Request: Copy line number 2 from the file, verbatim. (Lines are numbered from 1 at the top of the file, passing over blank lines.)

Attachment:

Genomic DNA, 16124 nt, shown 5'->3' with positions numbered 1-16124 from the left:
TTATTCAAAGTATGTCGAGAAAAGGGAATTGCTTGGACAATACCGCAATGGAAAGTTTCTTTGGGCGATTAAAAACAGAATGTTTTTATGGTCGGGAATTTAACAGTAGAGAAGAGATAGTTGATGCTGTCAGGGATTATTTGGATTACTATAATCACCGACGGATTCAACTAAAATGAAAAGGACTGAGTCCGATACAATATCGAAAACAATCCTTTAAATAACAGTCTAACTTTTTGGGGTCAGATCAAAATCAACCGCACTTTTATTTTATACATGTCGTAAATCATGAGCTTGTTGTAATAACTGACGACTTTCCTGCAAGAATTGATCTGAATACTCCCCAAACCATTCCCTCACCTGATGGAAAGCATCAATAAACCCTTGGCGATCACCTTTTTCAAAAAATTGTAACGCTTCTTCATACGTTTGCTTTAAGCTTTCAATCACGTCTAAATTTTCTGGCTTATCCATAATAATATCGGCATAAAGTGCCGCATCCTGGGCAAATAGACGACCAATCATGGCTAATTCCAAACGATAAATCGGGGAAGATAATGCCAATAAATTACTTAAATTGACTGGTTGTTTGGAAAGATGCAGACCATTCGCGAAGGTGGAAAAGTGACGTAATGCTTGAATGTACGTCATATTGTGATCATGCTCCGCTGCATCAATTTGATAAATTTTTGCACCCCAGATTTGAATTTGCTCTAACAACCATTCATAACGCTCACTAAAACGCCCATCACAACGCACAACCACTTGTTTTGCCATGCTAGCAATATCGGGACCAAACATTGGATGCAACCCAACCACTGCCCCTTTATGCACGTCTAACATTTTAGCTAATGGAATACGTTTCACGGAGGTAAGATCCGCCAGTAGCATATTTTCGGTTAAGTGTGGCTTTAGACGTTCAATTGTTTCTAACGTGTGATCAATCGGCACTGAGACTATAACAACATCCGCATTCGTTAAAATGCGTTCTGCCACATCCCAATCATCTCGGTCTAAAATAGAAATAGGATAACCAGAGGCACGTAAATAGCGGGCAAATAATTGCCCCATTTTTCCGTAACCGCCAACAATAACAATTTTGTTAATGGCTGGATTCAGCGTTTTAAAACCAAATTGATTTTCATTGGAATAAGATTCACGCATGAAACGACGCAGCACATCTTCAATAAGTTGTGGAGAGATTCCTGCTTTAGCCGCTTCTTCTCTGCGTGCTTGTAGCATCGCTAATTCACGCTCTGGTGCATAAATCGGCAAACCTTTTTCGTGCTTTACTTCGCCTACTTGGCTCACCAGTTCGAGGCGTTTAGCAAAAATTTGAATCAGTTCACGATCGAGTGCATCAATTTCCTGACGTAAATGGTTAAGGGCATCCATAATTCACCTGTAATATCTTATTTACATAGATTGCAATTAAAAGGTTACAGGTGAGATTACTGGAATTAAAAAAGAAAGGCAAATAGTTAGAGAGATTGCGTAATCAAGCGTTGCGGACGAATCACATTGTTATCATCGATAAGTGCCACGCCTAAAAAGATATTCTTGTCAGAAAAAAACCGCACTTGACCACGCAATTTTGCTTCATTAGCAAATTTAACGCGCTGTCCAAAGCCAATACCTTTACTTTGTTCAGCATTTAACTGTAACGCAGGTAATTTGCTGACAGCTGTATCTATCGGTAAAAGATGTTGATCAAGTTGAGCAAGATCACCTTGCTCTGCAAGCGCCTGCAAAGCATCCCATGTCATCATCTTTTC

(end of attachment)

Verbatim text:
TTATTCAAAGTATGTCGAGAAAAGGGAATTGCTTGGACAATACCGCAATGGAAAGTTTCTTTGGGCGATTAAAAACAGAATGTTTTTATGGTCGGGAATTTAACAGTAGAGAAGAGATAGTTGATGCTGTCAGGGATTATTTGGATTACTATAATCACCGACGGATTCAACTAAAATGAAAAGGACTGAGTCCGATACAATATCGAAAACAATCCTTTAAATAACAGTCTAACTTTTTGGGGTCAGATCAAAATCAACCGCACTTTTATTTTATACATGTCGTAAATCATGAGCTTGTTGTAATAACTGACGACTTTCCTGCAAGAATTGATCTGAATACTCCCCAAACCATTCCCTCACCTGATGGAAAGCATCAATAAACCCTTGGCGATCACCTTTTTCAAAAAATTGTAACGCTTCTTCATACGTTTGCTTTAAGCTTTCAATCACGTCTAAATTTTCTGGCTTATCCATAATAATATCGGCATAAAGTGCCGCATCCTGGGCAAATAGACGACCAATCATGGCTAATTCCAAACGATAAATCGGGGAAGATAATGCCAATAAATTACTTAAATTGACTGGTTGTTTGGAAAGATGCAGACCATTCGCGAAGGTGGAAAAGTGACGTAATGCTTGAATGTACGTCATATTGTGATCATGCTCCGCTGCATCAATTTGATAAATTTTTGCACCCCAGATTTGAATTTGCTCTAACAACCATTCATAACGCTCACTAAAACGCCCATCACAACGCACAACCACTTGTTTTGCCATGCTAGCAATATCGGGACCAAACATTGGATGCAACCCAACCACTGCCCCTTTATGCACGTCTAACATTTTAGCTAATGGAATACGTTTCACGGAGGTAAGATCCGCCAGTAGCATATTTTCGGTTAAGTGTGGCTTTAGACGTTCAATTGTTTCTAACGTGTGATCAATCGGCACTGAGACTATAACAACATCCGCATTCGTTAAAATGCGTTCTGCCACATCCCAATCATCTCGGTCTAAAATAGAAATAGGATAACCAGAGGCACGTAAATAGCGGGCAAATAATTGCCCCATTTTTCCGTAACCGCCAACAATAACAATTTTGTTAATGGCTGGATTCAGCGTTTTAAAACCAAATTGATTTTCATTGGAATAAGATTCACGCATGAAACGACGCAGCACATCTTCAATAAGTTGTGGAGAGATTCCTGCTTTAGCCGCTTCTTCTCTGCGTGCTTGTAGCATCGCTAATTCACGCTCTGGTGCATAAATCGGCAAACCTTTTTCGTGCTTTACTTCGCCTACTTGGCTCACCAGTTCGAGGCGTTTAGCAAAAATTTGAATCAGTTCACGATCGAGTGCATCAATTTCCTGACGTAAATGGTTAAGGGCATCCATAATTCACCTGTAATATCTTATTTACATAGATTGCAATTAAAAGGTTACAGGTGAGATTACTGGAATTAAAAAAGAAAGGCAAATAGTTAGAGAGATTGCGTAATCAAGCGTTGCGGACGAATCACATTGTTATCATCGATAAGTGCCACGCCTAAAAAGATATTCTTGTCAGAAAAAAACCGCACTTGACCACGCAATTTTGCTTCATTAGCAAATTTAACGCGCTGTCCAAAGCCAATACCTTTACTTTGTTCAGCATTTAACTGTAACGCAGGTAATTTGCTGACAGCTGTATCTATCGGTAAAAGATGTTGATCAAGTTGAGCAAGATCACCTTGCTCTGCAAGCGCCTGCAAAGCATCCCATGTCATCATCTTTTC